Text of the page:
• The reactions catalyzed by the sulfone-bridged, strongly acidic cation-exchange resin beads of the present invention are those reactions that are catalyzed by the presence of strong acids, and include, but are not limited to, condensation reactions, for example the condensation of phenols with ketones or aldehydes to produce bisphenols. A preferred reaction which is catalyzed by the strongly acidic ion-exchange resin beads of the present invention is the reaction of phenol with acetone to produce bisphenol A. More preferred is that reaction in which phenol and acetone are combined in a molar ratio of from about 20:1 to about 2:1 and the combination is contacted, at from about 40° C. to about 100° C., with from about 1 to about 40 weight percent (based on the weight of phenol and acetone) of the strongly acidic ion-exchange resin beads of the present invention, optionally in the presence of from about 0.1 to about 40 weight percent (based on the weight of phenol and acetone) of a mercaptan reaction promoter, preferably ethanethiol, 3-mercaptopropionic acid, aminoethane thiol or dimethyl thiazolidine. Aminothiol promoters such as aminoethane thiol and dimethyl thiazolidine can be ionically attached to the ion exchange resin of the present invention. The attachment of ionic promoters is described in U.S. Pat. No. 3,394,089. [0026]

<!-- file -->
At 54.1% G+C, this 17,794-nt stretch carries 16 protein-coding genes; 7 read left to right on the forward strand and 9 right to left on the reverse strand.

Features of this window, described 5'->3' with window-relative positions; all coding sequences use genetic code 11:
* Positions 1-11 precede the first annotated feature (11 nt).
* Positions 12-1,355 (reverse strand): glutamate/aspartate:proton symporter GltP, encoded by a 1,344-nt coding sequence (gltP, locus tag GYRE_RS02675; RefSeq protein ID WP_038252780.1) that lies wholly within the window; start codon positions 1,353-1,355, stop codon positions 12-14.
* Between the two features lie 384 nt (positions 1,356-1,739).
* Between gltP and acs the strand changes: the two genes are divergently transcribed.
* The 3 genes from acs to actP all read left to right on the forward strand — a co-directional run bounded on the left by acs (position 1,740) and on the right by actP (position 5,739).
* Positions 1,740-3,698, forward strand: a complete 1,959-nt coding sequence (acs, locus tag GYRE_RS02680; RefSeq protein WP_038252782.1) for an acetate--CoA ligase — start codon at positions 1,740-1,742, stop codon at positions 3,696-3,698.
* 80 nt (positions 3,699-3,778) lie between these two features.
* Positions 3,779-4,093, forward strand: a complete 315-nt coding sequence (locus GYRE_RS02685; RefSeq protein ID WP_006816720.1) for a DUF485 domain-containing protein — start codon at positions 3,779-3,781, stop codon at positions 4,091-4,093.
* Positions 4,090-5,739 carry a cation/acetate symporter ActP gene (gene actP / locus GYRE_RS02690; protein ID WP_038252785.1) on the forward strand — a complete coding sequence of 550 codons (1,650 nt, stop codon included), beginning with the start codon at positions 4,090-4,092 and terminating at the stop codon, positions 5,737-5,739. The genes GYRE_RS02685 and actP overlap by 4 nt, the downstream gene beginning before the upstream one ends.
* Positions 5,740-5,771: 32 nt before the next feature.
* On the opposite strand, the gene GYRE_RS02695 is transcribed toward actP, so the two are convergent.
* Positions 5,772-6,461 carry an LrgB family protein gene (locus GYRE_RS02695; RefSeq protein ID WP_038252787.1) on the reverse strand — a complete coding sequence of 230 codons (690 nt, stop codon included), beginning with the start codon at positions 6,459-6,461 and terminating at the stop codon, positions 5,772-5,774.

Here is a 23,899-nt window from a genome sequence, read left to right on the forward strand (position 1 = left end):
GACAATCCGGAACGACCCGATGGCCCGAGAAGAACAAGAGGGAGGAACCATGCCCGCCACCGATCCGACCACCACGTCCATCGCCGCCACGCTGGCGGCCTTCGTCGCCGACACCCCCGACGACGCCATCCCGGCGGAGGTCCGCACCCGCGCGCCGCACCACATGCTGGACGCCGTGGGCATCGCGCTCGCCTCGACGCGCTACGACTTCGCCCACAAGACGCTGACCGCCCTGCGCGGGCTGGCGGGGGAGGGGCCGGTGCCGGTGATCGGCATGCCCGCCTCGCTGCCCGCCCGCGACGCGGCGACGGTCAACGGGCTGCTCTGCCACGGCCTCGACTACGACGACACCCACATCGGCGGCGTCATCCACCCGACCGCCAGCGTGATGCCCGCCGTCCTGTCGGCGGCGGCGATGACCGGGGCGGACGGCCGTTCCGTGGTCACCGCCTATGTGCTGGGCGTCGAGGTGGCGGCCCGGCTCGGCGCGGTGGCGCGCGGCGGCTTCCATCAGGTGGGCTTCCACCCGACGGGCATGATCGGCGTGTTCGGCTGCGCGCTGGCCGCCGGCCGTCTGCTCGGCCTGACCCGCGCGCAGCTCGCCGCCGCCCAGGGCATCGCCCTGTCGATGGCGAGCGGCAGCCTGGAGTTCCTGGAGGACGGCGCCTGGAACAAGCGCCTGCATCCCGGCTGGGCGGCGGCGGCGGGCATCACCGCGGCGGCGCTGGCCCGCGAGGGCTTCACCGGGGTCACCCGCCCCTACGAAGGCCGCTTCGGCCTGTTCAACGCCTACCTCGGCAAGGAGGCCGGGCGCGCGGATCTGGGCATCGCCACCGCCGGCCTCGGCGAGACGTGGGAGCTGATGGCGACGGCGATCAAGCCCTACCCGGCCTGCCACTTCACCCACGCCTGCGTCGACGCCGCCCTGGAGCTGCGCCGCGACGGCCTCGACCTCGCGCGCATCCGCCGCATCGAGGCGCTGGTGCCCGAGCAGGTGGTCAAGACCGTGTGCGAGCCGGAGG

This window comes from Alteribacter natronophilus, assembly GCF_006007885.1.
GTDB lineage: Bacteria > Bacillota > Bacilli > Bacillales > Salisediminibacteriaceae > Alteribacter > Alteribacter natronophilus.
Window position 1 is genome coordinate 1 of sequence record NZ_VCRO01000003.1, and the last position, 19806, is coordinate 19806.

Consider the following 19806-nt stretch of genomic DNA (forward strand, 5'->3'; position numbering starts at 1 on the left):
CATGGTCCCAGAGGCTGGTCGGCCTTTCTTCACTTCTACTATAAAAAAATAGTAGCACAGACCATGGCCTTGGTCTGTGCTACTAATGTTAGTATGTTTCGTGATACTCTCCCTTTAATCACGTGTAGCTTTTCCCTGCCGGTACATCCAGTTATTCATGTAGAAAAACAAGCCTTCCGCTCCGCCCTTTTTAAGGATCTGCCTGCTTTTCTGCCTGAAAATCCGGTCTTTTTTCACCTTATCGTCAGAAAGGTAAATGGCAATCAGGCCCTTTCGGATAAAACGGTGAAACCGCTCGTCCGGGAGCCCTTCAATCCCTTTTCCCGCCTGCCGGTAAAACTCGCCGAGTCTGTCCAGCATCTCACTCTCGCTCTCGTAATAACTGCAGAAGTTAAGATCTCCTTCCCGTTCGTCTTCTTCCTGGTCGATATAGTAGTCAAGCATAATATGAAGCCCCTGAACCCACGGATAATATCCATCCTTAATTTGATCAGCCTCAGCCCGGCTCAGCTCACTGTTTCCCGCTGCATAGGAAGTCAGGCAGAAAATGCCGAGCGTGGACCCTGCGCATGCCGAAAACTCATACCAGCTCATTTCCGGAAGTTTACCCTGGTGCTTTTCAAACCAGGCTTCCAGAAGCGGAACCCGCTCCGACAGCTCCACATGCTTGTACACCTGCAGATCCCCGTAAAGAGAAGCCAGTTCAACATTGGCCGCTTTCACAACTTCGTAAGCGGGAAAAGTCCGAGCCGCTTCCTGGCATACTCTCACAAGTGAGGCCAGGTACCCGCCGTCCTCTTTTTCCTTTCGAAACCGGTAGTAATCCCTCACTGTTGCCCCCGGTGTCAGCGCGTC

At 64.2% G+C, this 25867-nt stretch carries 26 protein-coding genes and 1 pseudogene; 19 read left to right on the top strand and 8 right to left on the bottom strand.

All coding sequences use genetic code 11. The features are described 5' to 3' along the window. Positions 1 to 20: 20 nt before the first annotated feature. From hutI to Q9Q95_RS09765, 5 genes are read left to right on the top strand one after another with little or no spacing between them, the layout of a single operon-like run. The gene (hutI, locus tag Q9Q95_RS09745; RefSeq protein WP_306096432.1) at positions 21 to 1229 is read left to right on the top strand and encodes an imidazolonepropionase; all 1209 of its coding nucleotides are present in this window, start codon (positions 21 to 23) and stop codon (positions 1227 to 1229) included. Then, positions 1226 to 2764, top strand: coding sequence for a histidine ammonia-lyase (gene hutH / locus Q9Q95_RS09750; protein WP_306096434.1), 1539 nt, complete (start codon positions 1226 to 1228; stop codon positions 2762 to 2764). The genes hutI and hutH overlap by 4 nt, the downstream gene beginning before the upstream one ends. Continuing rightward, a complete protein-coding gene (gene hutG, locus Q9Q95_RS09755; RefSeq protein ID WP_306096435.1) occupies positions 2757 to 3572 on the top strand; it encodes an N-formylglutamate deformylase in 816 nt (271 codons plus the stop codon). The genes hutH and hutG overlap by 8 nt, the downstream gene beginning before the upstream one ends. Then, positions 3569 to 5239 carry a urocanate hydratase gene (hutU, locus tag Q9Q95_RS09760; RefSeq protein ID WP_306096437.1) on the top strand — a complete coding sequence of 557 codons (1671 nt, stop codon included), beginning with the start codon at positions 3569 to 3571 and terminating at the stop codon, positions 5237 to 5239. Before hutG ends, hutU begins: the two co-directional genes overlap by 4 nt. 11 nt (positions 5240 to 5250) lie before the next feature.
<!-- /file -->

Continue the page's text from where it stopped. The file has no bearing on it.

• Due to the size of fixed bed BPA reactors and the viscosity of the BPA reaction stream, BPA production rates are greatly affected by pressure drop. As such, catalyst factors such as particle size, particle uniformity and compressibility need to be understood in order to produce BPA at acceptable rates and allow for instantaneous production increases to meet market demand. The particle size and uniformity of the BPA catalysts can be tightly controlled as disclosed by Lundquist in U.S. Pat. No. 5,233,096. The compression of the BPA catalyst bead is not well understood but can be tested by measuring the deformation of the catalyst bead under a gradual increase in force. The resulting measurement known as the compression modulus of the catalyst was determined in a phenol swollen state using a Chatillion instrument with the compression modulus being the slope of the line measuring the initial deformation of the bead up to a force of 200 grams/bead. [0027]